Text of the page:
Some HR management programs may offer electives or the chance to focus on a specific area of human resources. For example, at National you can specialize in organizational leadership by taking required elective courses such as Developing Groups and Teams; Leading Change and Adaptation; and Conflict and Power Dynamics.

While they don’t have “human resources” in their official title, degrees focusing on leadership and management also provide skills, training, and knowledge that might prove useful in certain HR management careers. National University’s offerings in this area include:

  • Bachelor of Arts in Management.
  • Bachelor of Science in Organizational Leadership.
  • Master of Science in Organizational Leadership.
  • Master of Business Administration.

The BA in management is a versatile, well-rounded program. It covers a range of topics relevant to business operations and personnel, including finance, economics, marketing, leadership, business law, and strategic business management. Of interest to those vying for a human resources career in HR management, National’s bachelor’s program offers a specialization in HR management. Other concentrations are available, too: alternative dispute resolution, business law, entrepreneurship, economics, marketing, and project management.

Candidates with a degree in organizational leadership may especially appeal to growing or evolving companies. HR professionals interested in change management, transformative leadership, or workplace innovation might find this master’s program to be the right fit.

Finally, an MBA can also prepare you for various leadership roles within an organization, including human resource management. (You can learn more about what you can do with an MBA in this blog post.)

Certifications and Professional Development in HR Management

Industry certifications can give you an edge. They demonstrate to employers that you have the appropriate competencies to meet industry standards. The Society for Human Resources Management (SHRM) offers its certification program to eligible HR professionals.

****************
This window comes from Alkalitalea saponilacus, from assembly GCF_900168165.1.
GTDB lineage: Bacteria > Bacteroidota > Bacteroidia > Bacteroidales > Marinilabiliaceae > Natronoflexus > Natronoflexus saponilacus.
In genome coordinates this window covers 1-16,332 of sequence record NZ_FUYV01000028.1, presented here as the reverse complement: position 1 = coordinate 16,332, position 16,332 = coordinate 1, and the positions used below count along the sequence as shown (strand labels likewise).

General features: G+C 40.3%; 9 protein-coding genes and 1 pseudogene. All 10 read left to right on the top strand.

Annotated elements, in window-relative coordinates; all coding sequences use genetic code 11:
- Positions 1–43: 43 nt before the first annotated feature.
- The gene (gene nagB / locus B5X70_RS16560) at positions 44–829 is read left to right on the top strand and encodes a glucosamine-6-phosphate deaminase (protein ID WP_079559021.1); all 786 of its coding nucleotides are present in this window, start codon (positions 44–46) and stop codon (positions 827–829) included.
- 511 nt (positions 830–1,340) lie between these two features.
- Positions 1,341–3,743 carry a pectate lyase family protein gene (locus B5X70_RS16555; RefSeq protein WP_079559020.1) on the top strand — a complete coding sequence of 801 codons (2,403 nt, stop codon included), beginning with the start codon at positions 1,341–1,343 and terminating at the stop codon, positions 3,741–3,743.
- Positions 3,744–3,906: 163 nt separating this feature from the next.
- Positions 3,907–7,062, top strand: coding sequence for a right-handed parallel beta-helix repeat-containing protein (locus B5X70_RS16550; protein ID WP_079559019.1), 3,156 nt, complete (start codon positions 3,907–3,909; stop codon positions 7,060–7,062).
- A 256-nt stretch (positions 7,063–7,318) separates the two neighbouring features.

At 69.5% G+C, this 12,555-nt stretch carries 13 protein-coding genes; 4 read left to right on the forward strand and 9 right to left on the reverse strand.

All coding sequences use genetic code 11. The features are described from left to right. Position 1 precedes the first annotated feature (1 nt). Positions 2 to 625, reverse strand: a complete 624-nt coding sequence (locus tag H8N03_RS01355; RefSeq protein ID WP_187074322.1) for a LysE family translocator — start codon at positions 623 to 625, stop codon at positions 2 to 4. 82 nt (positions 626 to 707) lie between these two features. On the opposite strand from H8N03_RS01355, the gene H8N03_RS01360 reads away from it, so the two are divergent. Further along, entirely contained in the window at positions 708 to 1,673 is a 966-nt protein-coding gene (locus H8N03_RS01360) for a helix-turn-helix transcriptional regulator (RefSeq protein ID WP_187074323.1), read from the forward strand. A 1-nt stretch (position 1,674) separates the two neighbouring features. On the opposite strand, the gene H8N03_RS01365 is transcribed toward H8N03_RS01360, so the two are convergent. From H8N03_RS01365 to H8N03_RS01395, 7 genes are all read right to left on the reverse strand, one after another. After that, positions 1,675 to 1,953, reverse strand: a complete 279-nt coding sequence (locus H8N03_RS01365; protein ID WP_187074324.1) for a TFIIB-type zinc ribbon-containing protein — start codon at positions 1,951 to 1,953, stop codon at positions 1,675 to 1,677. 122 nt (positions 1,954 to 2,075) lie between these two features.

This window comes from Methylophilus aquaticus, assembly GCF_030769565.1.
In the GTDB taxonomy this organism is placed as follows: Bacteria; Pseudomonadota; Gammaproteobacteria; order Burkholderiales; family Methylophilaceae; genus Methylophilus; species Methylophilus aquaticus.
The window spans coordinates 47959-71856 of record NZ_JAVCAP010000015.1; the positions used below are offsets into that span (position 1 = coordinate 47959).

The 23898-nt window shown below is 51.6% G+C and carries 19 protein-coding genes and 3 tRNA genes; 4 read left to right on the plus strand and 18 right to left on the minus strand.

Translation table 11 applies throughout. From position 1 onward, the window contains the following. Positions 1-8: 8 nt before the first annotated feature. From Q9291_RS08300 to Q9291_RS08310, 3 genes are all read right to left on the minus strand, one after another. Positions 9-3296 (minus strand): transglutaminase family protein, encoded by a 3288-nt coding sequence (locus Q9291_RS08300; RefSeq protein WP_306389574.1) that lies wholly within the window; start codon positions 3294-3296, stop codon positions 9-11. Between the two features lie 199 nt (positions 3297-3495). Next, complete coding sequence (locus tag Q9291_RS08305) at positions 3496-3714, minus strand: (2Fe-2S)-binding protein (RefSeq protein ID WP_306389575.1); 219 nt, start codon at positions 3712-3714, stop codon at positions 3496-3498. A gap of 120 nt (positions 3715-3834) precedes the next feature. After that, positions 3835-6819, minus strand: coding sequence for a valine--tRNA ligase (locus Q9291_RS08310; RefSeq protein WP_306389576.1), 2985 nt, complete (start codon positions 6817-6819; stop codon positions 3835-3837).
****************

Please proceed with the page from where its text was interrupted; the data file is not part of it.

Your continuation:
To sit for the SHRM Certified Professional (SHRM-CP) exam, you must either have worked in the field for a specific time period or have earned a degree from a school recognized by SHRM; you will find National University’s Master of Arts in Human Resource Management on its approved list. (You can sit for the SHRM-CP exam sooner if you have a graduate degree.)

Even with a master’s degree and many years of experience, it’s important for professionals in evolving fields like human resources to keep up to date with best practices. This goes beyond staying current with employment laws and policies in your industry, your company, and your state. Joining professional organizations like the SHRM will give you access to research, journal articles, special training, and annual conferences.

As you’ve read earlier in this article, new HR roles and strategies are developed or updated all the time. Continuing to invest in yourself allows you to stay at the forefront of the industry, which can have many positive effects on your HR career.

Choosing a Program: Online Universities, San Diego and Beyond

While you can find a variety of HR management programs available at online universities, San Diego-based National University also has locations across California where you can take classes on-site. This online and regional footprint means you’ll have access to faculty members based in employment hotspots like Silicon Valley, as well as a global student and alumni network. National’s classes are designed with you in mind: you will take only one four-week course at a time, and some classes are offered online.

If you’re interested in starting or advancing an HR management career, a master of human resources will be especially helpful. Learn more about National University’s Master of Arts in Human Resource Management.